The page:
there are things that need to be kept private. like:
e-mails to your kids? wife? girlfriend? boyfriend? business partner? secret new business patented technology? classified documents? investigations that are on-going? HIPA data? STD/medical/lab results? clinical trials? new meds?
Captain Stumpy
5 / 5 (5) Aug 01, 2014
That peer-to-peer approach also defies mass surveillance.
Just because it is peer to peer does not mean it is not capable of being monitored... only that it is harder to monitor. glad it is also scrambled.
i know that you can tap a phone line without even violating the integrity of the line.
certain direct scrambled hard lines in the former USSR were tapped (without physically damaging the lines) while underwater by our gov't during the cold war
Lee offered four possible use cases: diplomats ...businesses ...reporters ...friends keeping their conversations private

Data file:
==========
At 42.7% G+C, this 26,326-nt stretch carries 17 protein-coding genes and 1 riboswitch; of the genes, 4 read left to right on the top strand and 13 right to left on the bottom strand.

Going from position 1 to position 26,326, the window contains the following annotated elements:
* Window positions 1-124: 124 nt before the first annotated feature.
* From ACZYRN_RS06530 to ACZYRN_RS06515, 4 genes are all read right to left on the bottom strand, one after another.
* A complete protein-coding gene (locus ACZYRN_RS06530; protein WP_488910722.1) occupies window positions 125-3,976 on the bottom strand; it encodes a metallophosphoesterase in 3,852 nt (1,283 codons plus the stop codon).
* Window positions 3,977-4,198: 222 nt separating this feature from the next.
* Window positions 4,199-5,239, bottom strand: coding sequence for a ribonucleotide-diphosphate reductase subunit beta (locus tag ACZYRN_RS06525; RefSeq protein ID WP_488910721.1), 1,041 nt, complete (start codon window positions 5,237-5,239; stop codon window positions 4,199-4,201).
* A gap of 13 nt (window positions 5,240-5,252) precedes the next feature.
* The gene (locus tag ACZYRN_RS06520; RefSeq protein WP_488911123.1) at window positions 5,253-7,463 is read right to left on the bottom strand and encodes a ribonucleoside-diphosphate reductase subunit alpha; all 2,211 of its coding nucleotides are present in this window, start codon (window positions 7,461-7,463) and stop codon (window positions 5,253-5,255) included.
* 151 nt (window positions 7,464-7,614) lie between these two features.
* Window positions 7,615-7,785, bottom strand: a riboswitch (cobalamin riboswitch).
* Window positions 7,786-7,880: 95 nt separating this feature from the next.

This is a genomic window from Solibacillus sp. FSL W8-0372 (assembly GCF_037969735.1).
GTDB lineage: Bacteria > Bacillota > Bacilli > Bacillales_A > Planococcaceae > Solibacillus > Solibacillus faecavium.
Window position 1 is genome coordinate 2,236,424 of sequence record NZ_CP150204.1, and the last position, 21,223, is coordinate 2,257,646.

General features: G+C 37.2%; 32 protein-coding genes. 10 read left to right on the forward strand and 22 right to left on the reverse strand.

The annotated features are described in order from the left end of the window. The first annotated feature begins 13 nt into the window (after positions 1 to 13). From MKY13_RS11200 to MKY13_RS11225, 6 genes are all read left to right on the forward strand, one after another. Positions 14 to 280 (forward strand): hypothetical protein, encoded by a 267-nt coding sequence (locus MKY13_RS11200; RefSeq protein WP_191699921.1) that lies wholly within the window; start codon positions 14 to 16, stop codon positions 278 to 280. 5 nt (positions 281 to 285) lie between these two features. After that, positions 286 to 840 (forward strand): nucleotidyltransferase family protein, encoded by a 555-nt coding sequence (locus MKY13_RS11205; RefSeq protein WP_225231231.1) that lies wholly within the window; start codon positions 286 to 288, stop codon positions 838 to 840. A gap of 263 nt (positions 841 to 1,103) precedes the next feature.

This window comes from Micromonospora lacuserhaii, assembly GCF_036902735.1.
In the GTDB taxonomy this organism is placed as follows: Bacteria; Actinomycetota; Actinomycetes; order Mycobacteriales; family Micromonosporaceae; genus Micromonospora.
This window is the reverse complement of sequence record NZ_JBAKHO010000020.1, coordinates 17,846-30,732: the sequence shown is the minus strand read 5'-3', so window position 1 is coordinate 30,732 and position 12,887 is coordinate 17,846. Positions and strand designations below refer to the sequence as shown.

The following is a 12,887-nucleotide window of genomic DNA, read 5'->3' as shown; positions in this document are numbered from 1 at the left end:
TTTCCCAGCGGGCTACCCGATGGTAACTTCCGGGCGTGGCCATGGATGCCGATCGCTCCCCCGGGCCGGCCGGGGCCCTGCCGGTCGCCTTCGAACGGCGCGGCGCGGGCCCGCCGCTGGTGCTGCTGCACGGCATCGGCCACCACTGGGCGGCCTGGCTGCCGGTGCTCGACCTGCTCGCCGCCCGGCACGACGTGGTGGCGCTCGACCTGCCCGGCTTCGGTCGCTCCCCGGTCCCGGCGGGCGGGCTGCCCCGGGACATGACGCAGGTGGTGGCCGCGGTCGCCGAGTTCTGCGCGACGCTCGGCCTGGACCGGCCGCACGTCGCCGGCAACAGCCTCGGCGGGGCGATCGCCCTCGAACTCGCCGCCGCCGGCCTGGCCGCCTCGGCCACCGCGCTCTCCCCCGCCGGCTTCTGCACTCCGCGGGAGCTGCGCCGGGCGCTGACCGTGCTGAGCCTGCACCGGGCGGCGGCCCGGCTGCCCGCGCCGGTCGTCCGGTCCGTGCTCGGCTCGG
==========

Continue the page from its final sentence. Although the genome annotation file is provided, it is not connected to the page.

I would also add private com between law enforcement during investigations (like above), ANY Dr. to Dr. consult/interface for HIPA protection, any private info that should be protected from 3rd party discovery...

I hope this does not get undermined by CALEA
it looks like it would be far too useful...
Requiem
5 / 5 (3) Aug 01, 2014
I don't buy that p2p makes communications any more secure in the face of the NSA et al, because it'll still be easily characterized and there is every reason to believe that they have access to all major transport into and out of ISPs. Anybody who knows the terrible state that our nationwide backbone diversity has fallen to would certainly agree that it wouldn't really be that hard, or require "taps" in that many locations. At least not as long as you're only looking to snoop on internet traffic - it would be a nightmare to try to tap every literal p2p transport fiber that businesses have run for their WANs and whatnot, but anyway...